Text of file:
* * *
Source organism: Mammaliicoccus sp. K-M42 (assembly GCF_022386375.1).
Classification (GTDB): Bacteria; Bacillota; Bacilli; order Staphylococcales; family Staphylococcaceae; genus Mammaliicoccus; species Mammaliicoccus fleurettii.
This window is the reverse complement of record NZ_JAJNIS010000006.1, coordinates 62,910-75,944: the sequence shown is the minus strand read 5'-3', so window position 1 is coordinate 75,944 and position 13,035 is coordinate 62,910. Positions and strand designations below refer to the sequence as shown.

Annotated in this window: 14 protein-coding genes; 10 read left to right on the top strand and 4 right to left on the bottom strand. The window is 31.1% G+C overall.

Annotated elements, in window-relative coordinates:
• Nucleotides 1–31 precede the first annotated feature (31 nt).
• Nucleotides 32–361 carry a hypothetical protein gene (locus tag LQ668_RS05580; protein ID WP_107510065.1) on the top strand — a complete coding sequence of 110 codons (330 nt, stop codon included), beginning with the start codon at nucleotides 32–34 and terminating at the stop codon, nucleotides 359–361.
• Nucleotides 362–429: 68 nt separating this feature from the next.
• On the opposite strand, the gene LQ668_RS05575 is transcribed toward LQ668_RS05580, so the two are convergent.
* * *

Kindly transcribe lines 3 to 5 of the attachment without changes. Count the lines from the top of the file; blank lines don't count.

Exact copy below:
This window is the reverse complement of record NZ_JAJNIS010000006.1, coordinates 62,910-75,944: the sequence shown is the minus strand read 5'-3', so window position 1 is coordinate 75,944 and position 13,035 is coordinate 62,910. Positions and strand designations below refer to the sequence as shown.

Annotated in this window: 14 protein-coding genes; 10 read left to right on the top strand and 4 right to left on the bottom strand. The window is 31.1% G+C overall.

Annotated elements, in window-relative coordinates: